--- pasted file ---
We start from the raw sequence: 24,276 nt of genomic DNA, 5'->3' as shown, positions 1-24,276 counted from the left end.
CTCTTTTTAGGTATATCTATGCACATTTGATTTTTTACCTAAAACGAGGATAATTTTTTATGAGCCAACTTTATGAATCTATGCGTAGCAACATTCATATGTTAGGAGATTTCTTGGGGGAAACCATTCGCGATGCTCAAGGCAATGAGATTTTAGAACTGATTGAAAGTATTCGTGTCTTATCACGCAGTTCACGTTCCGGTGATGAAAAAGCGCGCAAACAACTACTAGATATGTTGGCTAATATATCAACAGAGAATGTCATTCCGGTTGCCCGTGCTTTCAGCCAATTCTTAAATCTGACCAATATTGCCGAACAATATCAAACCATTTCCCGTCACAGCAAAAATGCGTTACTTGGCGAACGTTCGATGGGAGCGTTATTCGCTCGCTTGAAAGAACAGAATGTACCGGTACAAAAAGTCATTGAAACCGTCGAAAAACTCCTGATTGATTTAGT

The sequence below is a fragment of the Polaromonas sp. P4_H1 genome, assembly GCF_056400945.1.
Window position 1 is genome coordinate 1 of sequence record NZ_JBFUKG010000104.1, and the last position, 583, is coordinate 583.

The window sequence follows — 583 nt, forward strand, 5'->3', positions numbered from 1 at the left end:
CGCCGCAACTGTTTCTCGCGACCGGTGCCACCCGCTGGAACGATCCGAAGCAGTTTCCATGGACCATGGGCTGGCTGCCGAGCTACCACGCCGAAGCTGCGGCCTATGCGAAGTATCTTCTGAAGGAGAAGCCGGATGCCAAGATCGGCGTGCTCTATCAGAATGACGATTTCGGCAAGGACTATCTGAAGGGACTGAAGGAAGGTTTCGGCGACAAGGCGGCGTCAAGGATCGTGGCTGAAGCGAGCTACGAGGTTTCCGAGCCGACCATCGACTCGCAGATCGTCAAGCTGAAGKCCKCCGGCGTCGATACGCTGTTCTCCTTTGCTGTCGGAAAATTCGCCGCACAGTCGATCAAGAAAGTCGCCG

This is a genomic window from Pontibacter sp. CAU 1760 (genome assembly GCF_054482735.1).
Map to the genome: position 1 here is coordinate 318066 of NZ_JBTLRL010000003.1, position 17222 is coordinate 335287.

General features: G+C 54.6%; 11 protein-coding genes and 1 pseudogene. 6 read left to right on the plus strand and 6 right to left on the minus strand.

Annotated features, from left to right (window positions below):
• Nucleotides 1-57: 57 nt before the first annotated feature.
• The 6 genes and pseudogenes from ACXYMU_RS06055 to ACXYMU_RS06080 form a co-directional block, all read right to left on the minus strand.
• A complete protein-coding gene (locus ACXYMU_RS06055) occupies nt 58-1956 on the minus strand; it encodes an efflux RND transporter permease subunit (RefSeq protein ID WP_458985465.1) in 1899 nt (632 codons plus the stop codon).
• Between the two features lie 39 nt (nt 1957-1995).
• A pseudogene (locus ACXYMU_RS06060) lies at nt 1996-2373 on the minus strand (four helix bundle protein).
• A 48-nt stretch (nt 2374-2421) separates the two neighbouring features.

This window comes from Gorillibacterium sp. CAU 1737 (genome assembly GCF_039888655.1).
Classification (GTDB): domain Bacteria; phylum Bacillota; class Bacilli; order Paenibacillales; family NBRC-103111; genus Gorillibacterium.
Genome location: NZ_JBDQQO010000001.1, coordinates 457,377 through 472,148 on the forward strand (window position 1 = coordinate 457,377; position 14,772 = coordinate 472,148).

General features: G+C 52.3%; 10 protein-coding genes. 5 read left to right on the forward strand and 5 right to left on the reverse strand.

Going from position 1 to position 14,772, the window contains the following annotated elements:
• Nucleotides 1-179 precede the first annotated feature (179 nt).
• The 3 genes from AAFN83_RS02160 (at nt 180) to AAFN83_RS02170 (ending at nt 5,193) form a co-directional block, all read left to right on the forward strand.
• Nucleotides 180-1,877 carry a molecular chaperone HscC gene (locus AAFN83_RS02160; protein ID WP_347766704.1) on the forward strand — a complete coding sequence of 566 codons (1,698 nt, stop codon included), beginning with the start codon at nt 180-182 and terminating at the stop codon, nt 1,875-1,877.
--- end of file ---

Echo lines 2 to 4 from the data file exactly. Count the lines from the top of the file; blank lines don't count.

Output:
CTCTTTTTAGGTATATCTATGCACATTTGATTTTTTACCTAAAACGAGGATAATTTTTTATGAGCCAACTTTATGAATCTATGCGTAGCAACATTCATATGTTAGGAGATTTCTTGGGGGAAACCATTCGCGATGCTCAAGGCAATGAGATTTTAGAACTGATTGAAAGTATTCGTGTCTTATCACGCAGTTCACGTTCCGGTGATGAAAAAGCGCGCAAACAACTACTAGATATGTTGGCTAATATATCAACAGAGAATGTCATTCCGGTTGCCCGTGCTTTCAGCCAATTCTTAAATCTGACCAATATTGCCGAACAATATCAAACCATTTCCCGTCACAGCAAAAATGCGTTACTTGGCGAACGTTCGATGGGAGCGTTATTCGCTCGCTTGAAAGAACAGAATGTACCGGTACAAAAAGTCATTGAAACCGTCGAAAAACTCCTGATTGATTTAGT

The sequence below is a fragment of the Polaromonas sp. P4_H1 genome, assembly GCF_056400945.1.
Window position 1 is genome coordinate 1 of sequence record NZ_JBFUKG010000104.1, and the last position, 583, is coordinate 583.